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Older people's transport subsidy is "unsustainable"

Words: Huw Morris

Most of the government's £927 million annual subsidy for older people's public transport should be diverted to wider travel needs, engineers said today.

Branding the universal subsidy as "unattainable", the Institution of Mechanical Engineers said while some public funds should be reserved to help the "vulnerable few", most of the money should be used to improve accessibility to the transport network.

Instead, the bulk of the £927 million should go towards providing clearer signage and public announcements, installing more escalators and moving pavements, more seating at stops and stations as well as adapting ticket machines to make them more user-friendly.

Institution of Mechanical Engineers head of healthcare Helen Meese said although the subsidy is aimed at encouraging older people to use public transport, much of the UK's transport network remains inaccessible and difficult for them to use.

"It is vital that the funds are diverted to make the transport network more accessible, which will help older people stay active for longer," she said. "About half of older travellers have no private form of transport available and depend on public transport for daily necessities like shopping or visiting the GP.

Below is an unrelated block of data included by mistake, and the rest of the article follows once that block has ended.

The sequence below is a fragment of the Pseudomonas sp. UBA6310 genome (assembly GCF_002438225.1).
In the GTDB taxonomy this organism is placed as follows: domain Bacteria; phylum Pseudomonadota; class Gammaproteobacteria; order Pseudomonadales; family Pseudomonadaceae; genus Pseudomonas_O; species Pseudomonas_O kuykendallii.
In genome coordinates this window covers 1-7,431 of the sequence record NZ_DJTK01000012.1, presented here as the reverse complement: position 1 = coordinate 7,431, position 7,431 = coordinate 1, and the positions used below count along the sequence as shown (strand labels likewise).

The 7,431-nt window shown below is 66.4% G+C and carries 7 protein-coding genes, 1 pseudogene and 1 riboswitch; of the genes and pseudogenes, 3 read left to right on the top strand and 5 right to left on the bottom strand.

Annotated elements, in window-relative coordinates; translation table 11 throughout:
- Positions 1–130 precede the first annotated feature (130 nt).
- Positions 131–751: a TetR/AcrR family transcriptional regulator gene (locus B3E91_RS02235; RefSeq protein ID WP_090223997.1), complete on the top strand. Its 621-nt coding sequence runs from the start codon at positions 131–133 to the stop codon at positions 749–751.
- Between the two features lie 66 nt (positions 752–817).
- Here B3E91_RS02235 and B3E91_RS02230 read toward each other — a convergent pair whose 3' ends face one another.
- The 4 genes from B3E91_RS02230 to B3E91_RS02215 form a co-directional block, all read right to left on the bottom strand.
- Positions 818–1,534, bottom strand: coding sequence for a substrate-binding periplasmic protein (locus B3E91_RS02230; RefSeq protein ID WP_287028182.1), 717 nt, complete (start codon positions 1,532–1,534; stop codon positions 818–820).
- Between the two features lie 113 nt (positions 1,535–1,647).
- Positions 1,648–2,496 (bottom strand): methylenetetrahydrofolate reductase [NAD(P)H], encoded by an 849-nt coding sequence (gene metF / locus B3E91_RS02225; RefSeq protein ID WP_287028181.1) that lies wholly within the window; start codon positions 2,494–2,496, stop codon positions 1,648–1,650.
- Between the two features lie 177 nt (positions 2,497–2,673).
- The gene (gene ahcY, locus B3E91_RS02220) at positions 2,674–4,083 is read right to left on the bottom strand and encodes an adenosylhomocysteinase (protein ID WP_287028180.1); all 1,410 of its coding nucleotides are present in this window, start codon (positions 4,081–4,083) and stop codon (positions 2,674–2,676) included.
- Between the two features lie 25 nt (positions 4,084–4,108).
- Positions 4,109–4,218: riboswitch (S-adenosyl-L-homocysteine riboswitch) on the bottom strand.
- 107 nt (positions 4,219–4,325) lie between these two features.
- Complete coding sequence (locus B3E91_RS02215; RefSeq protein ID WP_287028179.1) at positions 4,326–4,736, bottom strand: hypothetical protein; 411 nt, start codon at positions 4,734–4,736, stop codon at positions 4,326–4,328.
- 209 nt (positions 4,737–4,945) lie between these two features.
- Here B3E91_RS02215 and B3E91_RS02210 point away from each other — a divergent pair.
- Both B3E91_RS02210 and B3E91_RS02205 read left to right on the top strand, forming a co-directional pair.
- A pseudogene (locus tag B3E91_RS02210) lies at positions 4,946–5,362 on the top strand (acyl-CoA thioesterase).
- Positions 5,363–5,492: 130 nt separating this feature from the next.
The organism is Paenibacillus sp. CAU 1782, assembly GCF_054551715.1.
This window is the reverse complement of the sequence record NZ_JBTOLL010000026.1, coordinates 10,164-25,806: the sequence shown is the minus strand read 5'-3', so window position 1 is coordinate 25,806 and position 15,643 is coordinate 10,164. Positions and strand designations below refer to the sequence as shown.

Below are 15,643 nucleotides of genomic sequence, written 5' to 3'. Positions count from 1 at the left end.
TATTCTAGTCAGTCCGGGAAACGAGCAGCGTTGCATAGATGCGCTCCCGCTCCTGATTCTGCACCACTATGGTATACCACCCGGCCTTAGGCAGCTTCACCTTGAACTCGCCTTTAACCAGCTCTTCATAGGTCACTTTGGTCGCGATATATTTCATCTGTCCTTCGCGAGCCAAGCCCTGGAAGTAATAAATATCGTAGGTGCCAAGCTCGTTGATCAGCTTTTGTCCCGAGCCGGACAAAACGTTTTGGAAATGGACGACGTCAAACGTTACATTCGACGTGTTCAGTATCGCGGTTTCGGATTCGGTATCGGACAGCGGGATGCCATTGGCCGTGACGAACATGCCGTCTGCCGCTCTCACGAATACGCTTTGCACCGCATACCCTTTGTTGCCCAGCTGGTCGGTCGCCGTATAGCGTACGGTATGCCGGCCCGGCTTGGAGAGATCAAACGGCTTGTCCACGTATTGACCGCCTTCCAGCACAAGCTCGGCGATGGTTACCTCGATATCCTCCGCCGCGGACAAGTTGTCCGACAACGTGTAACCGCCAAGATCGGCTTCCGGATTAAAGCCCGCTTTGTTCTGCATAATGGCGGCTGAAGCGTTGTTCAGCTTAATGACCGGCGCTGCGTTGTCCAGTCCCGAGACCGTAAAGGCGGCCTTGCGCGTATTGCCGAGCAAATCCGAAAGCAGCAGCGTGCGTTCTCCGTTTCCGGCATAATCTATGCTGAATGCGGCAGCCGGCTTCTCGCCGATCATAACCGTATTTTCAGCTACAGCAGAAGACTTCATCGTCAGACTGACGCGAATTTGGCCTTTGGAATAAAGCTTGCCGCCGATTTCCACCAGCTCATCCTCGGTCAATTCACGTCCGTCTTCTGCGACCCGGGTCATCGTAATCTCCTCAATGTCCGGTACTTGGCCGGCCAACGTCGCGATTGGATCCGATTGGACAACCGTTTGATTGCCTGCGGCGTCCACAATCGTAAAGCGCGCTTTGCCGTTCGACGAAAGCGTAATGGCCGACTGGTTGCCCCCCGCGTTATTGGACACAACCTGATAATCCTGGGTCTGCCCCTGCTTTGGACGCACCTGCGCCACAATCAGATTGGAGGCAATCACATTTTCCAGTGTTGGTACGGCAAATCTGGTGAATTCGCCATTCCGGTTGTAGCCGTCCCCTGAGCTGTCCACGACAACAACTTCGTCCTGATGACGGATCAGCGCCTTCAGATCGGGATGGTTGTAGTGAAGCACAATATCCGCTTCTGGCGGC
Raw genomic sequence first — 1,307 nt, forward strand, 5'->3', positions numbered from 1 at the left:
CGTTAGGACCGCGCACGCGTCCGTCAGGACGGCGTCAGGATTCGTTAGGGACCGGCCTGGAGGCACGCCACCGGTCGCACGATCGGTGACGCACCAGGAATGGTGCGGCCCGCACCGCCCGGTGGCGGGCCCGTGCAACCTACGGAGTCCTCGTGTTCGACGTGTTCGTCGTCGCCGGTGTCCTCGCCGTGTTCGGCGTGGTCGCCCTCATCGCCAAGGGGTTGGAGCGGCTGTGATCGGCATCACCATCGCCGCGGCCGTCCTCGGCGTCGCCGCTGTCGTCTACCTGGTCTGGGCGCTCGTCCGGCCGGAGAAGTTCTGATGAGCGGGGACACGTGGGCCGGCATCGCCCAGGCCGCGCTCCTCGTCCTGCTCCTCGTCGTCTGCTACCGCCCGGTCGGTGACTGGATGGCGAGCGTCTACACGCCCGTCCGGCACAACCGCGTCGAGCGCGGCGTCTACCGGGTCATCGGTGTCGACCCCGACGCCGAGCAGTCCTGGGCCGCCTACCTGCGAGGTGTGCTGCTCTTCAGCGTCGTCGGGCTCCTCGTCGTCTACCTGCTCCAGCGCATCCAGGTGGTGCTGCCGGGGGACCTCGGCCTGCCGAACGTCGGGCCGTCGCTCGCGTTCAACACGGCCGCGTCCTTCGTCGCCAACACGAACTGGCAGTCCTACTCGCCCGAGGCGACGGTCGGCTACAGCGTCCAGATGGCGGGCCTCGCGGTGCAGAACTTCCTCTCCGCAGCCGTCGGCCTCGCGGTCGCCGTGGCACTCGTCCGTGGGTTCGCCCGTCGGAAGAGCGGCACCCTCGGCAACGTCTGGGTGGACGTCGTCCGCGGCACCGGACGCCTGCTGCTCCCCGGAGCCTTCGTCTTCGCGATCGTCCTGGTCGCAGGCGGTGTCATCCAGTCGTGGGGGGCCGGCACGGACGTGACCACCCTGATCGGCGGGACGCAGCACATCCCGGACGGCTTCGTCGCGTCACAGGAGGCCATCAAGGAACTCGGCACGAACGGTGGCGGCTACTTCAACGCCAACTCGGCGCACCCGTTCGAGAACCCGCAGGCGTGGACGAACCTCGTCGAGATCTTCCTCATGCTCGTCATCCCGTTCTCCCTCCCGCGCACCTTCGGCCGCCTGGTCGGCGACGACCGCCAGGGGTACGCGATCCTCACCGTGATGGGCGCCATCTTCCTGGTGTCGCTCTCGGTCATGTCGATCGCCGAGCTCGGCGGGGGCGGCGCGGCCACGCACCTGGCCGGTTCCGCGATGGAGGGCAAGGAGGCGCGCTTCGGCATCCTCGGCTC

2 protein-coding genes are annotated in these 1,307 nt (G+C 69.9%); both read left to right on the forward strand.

“By 2021, 20 per cent of the urban population in the UK will be over 65. As the number of older people rises, not only will the transport subsidy become increasingly unsustainable, there will be greater demand for the transport network to cater for this growing user group."

The institution said the government had produced best practice guidance for planners to tailor transport solutions for older and disabled people, yet much of the UK’s network remains virtually unchanged since the 1950s or even Victorian times.

Where there have been innovations, few are aimed specifically at the ageing population, and some developments such as web-based booking or journey planning are a hindrance for many older people, it added.

Meese said: “It is time for joined-up thinking between the government and public transport providers to improve existing services and to introduce new technologies and designs that specifically cater for older people, who are set to be an increasingly larger proportion of the UK population.”